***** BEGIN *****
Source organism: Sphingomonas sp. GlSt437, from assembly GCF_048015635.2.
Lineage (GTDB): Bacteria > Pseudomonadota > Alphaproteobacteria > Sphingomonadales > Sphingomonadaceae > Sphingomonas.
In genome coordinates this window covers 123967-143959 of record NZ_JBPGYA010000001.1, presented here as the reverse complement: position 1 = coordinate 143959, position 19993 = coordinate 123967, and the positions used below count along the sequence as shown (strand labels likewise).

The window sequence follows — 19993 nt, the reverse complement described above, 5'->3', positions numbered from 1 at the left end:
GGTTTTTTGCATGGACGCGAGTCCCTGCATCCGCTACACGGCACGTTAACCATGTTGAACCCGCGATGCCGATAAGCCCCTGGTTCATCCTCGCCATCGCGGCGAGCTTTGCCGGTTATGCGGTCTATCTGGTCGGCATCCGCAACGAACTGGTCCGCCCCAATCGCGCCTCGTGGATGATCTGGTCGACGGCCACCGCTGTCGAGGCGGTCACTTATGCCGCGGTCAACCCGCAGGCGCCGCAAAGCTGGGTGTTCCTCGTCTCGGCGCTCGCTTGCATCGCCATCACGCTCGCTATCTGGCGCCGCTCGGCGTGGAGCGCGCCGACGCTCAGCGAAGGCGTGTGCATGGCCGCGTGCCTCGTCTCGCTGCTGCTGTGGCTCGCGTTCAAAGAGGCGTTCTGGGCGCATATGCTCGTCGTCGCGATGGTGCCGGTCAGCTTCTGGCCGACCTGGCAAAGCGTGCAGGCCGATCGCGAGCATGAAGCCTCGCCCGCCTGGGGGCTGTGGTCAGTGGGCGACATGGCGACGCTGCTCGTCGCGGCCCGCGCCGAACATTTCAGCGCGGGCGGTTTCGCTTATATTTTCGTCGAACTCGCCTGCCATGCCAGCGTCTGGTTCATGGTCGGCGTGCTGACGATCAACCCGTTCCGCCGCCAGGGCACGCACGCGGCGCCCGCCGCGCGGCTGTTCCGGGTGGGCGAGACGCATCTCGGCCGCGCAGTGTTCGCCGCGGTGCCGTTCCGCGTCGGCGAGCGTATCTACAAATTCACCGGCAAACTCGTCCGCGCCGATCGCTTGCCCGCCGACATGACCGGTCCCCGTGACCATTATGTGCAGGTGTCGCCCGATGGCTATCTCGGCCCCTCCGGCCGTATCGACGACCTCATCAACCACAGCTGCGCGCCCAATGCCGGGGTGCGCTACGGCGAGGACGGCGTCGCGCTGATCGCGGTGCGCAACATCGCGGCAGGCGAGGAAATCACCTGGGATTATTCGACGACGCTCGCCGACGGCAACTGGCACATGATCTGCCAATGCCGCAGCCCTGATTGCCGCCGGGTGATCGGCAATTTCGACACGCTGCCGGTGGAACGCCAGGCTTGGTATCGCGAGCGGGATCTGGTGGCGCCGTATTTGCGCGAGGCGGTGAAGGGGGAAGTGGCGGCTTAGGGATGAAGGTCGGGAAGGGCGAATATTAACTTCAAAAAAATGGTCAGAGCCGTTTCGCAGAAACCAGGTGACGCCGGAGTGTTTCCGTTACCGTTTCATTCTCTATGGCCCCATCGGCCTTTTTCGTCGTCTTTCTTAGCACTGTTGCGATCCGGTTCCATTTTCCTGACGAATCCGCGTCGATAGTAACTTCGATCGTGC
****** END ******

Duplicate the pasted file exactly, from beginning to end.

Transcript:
Source organism: Sphingomonas sp. GlSt437, from assembly GCF_048015635.2.
Lineage (GTDB): Bacteria > Pseudomonadota > Alphaproteobacteria > Sphingomonadales > Sphingomonadaceae > Sphingomonas.
In genome coordinates this window covers 123967-143959 of record NZ_JBPGYA010000001.1, presented here as the reverse complement: position 1 = coordinate 143959, position 19993 = coordinate 123967, and the positions used below count along the sequence as shown (strand labels likewise).

The window sequence follows — 19993 nt, the reverse complement described above, 5'->3', positions numbered from 1 at the left end:
GGTTTTTTGCATGGACGCGAGTCCCTGCATCCGCTACACGGCACGTTAACCATGTTGAACCCGCGATGCCGATAAGCCCCTGGTTCATCCTCGCCATCGCGGCGAGCTTTGCCGGTTATGCGGTCTATCTGGTCGGCATCCGCAACGAACTGGTCCGCCCCAATCGCGCCTCGTGGATGATCTGGTCGACGGCCACCGCTGTCGAGGCGGTCACTTATGCCGCGGTCAACCCGCAGGCGCCGCAAAGCTGGGTGTTCCTCGTCTCGGCGCTCGCTTGCATCGCCATCACGCTCGCTATCTGGCGCCGCTCGGCGTGGAGCGCGCCGACGCTCAGCGAAGGCGTGTGCATGGCCGCGTGCCTCGTCTCGCTGCTGCTGTGGCTCGCGTTCAAAGAGGCGTTCTGGGCGCATATGCTCGTCGTCGCGATGGTGCCGGTCAGCTTCTGGCCGACCTGGCAAAGCGTGCAGGCCGATCGCGAGCATGAAGCCTCGCCCGCCTGGGGGCTGTGGTCAGTGGGCGACATGGCGACGCTGCTCGTCGCGGCCCGCGCCGAACATTTCAGCGCGGGCGGTTTCGCTTATATTTTCGTCGAACTCGCCTGCCATGCCAGCGTCTGGTTCATGGTCGGCGTGCTGACGATCAACCCGTTCCGCCGCCAGGGCACGCACGCGGCGCCCGCCGCGCGGCTGTTCCGGGTGGGCGAGACGCATCTCGGCCGCGCAGTGTTCGCCGCGGTGCCGTTCCGCGTCGGCGAGCGTATCTACAAATTCACCGGCAAACTCGTCCGCGCCGATCGCTTGCCCGCCGACATGACCGGTCCCCGTGACCATTATGTGCAGGTGTCGCCCGATGGCTATCTCGGCCCCTCCGGCCGTATCGACGACCTCATCAACCACAGCTGCGCGCCCAATGCCGGGGTGCGCTACGGCGAGGACGGCGTCGCGCTGATCGCGGTGCGCAACATCGCGGCAGGCGAGGAAATCACCTGGGATTATTCGACGACGCTCGCCGACGGCAACTGGCACATGATCTGCCAATGCCGCAGCCCTGATTGCCGCCGGGTGATCGGCAATTTCGACACGCTGCCGGTGGAACGCCAGGCTTGGTATCGCGAGCGGGATCTGGTGGCGCCGTATTTGCGCGAGGCGGTGAAGGGGGAAGTGGCGGCTTAGGGATGAAGGTCGGGAAGGGCGAATATTAACTTCAAAAAAATGGTCAGAGCCGTTTCGCAGAAACCAGGTGACGCCGGAGTGTTTCCGTTACCGTTTCATTCTCTATGGCCCCATCGGCCTTTTTCGTCGTCTTTCTTAGCACTGTTGCGATCCGGTTCCATTTTCCTGACGAATCCGCGTCGATAGTAACTTCGATCGTGC